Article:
A republic is not just a nation of laws. It also relies on its good-faith watchdogs, such as honest pollsters, the media and bipartisan institutions.
We still didn’t know the final result of Tuesday’s presidential election as of Wednesday night. But there are lots of reasons to worry that something in America has gone terribly wrong.
Many of the mainstream pre-election polls predicted that Donald Trump would lose in a landslide. He did not — to the shock of a host of propagandists.
A CNN poll had Trump down 12 percentage points nationally entering the final week before the election. An ABC News/Washington Post poll in late October claimed Biden was leading in Wisconsin by 17 points. That state’s voting ended up nearly even. YouGov’s election model showed Biden prevailing with a landslide win in the Electoral College. Progressive statistics guru Nate Silver had for weeks issued pseudo-scientific analyses of a Trump wipeout.
Pollsters were widely wrong in 2016. Yet they learned nothing about their flawed methodologies. So how do they remain credible after 2020, when most were wildly off again?
A cynic might answer that polling no longer aims to offer scientific assessments of voter intentions.
Pollsters, the vast majority of them progressives, have become political operatives. They see their task as ginning up political support for their candidates and demoralizing the opposition. Some are profiteering as internal pollsters for political campaigns and special interests.
Never again will Americans believe these “mainstream” pollsters’ predictions because they have been exposed as rank propagandists.
That bleak assessment won’t make much difference to pollsters. They privately understand what their real mission has become and why they are no longer scientific prognosticators.
Big liberal donors sent cash infusions totaling some $500 million into Senate races across the country to destroy Republican incumbents and take back the Senate. In the end, they may have failed to change many of the outcomes.
But did they really fail?
Democrats dispelled the fossilized notion that “dark money” is dangerous to politics. They are now the party of the ultra-rich, at war with the middle classes, whom they write off as clingers, deplorables, dregs and chumps.
In that context, the staggering amounts of money were a valuable marker. The liberal mega-rich are warning politicians that from now on, they will try to bury populist conservatives with so much oppositional cash that they would be wise to keep a low profile.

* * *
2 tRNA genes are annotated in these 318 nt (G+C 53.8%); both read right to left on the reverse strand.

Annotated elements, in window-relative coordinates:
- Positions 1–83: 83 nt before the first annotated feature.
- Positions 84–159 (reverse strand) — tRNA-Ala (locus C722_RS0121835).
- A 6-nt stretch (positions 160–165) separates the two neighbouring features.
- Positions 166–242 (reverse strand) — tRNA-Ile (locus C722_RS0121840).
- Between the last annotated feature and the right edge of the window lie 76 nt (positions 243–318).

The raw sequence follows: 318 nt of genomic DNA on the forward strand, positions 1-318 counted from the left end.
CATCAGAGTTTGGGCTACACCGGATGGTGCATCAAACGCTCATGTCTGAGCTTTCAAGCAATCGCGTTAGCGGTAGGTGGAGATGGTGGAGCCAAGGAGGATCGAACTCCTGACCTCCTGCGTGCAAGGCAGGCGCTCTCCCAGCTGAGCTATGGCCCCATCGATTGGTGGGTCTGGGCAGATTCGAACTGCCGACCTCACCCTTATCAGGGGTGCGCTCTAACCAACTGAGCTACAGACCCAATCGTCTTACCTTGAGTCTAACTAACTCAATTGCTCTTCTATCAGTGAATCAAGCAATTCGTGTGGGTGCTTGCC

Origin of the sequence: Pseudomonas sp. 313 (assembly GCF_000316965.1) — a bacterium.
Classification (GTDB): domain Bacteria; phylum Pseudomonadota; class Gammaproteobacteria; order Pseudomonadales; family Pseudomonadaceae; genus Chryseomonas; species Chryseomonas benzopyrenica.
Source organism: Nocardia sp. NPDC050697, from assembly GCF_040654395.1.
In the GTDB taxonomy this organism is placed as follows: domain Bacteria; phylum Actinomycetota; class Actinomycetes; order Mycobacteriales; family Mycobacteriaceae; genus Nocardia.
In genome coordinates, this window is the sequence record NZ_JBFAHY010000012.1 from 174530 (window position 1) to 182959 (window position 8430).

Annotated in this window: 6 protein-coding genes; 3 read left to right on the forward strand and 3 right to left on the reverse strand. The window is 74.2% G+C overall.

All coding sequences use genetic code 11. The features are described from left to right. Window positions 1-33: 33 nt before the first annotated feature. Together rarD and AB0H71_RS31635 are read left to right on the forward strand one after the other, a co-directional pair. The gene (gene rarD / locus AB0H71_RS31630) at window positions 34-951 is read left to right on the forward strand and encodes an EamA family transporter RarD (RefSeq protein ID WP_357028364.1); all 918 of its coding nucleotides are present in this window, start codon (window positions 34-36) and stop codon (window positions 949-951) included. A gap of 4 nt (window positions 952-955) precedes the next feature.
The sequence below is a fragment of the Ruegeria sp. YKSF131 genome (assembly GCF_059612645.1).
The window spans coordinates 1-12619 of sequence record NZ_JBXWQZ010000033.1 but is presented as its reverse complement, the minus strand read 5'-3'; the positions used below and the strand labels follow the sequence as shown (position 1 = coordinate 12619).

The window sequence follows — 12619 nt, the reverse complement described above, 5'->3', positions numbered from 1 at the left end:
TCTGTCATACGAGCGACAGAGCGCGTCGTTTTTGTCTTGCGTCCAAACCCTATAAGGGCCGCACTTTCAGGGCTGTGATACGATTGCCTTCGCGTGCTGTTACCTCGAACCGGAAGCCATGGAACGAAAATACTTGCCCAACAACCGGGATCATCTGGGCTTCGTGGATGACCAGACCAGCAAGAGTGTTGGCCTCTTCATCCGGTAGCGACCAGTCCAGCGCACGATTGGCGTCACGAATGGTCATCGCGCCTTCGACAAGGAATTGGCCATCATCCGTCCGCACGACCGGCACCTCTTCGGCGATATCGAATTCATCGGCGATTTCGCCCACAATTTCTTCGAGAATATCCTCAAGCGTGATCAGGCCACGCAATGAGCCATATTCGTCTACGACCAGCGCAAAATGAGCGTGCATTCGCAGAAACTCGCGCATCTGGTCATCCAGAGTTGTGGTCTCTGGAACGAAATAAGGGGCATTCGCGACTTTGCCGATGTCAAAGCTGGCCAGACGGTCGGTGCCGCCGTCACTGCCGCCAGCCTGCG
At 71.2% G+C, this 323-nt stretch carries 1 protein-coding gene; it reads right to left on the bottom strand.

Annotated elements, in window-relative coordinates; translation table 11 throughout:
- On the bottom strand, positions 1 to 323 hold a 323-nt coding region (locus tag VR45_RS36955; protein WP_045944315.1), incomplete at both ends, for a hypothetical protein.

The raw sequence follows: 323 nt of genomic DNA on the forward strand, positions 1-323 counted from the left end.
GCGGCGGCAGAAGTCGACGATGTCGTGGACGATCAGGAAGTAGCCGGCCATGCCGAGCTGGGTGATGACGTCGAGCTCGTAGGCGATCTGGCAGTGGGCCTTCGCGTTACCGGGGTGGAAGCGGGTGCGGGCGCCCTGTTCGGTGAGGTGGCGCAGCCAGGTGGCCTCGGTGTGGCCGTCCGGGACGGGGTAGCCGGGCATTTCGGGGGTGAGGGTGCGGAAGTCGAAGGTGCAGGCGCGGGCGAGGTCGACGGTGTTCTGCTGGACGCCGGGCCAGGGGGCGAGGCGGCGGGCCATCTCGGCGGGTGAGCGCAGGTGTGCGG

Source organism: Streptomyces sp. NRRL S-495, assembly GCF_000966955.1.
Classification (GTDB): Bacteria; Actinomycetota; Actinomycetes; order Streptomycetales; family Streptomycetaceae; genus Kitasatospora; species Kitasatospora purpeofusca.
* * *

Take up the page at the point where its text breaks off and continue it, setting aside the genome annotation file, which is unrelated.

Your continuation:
Winning is not the only aim of lavish liberal campaign funding. Deterring future opponents by warning them to be moderate or go bankrupt is another motivation.
Twitter co-founder and CEO Jack Dorsey seemed unapologetic that his company was systematically censoring and de-platforming conservative users. In a recent hearing he talked to members of the Senate as if he were a 19th century railroad baron.
Google has been accused of massaging its search results to favor progressive agendas. During the final weeks of the campaign, social media platforms shut down accounts and censored ads and messages, providing an enormously valuable gift to Joe Biden.
Silicon Valley, like the 19th century oil, rail and sugar trusts, sees no reason to hide its partisanship and clout.
The media coverage of the election was unsavory. Journalists confirmed the findings of Harvard University’s Shorenstein Center, which in an assessment of news coverage of Trump’s first 100 days in office found that 80 percent of the coverage was negative.
As in the fashion of the Russian collusion hoax, the media for weeks on end revved up their engines for a seemingly certain Biden landslide victory. They rarely cross-examined Biden on the issues. And they certainly stayed clear of the Biden family influence-peddling scandal.
What do all these power players — big polling, big money, big tech and big media — have in common other than their partisanship and their powerful reach?
One, they stereotypically represent a virtue-signaling coastal elite that feels its own moral superiority allows it to destroy its own professional standards.
Two, they worry little about popular pushback because they assume that their money, loaded surveys and internet and media cartels create, rather than reflect, public opinion.
Three, while these elite cadres have enormous resources, they still are relatively unpopular. Despite being outspent 2-to-1, pronounced doomed by pollsters, often censored on social media, and demonized in print and on television, Trump was neck and neck with Biden — a fact that a few days ago was deemed impossible.
If Biden wins, we should assume that in late January 2021 these same forces will regroup to frame a new post-election narrative.
Expect our Big Brothers to instruct Americans that the COVID-19 pandemic is mutating into little more than a bad flu.
The “Biden vaccine” and miraculous “Biden recovery” will have ended the need for Trump-era lockdowns.
And the rioting, looting and arson?
They will all have miraculously disappeared because the disuniter and inciter Donald Trump is now gone.
Victor Davis Hanson is a classicist and historian at the Hoover Institution, Stanford University, and the author of “The Second World Wars: How the First Global Conflict Was Fought and Won,” from Basic Books. You can reach him by e-mailing email@example.com.
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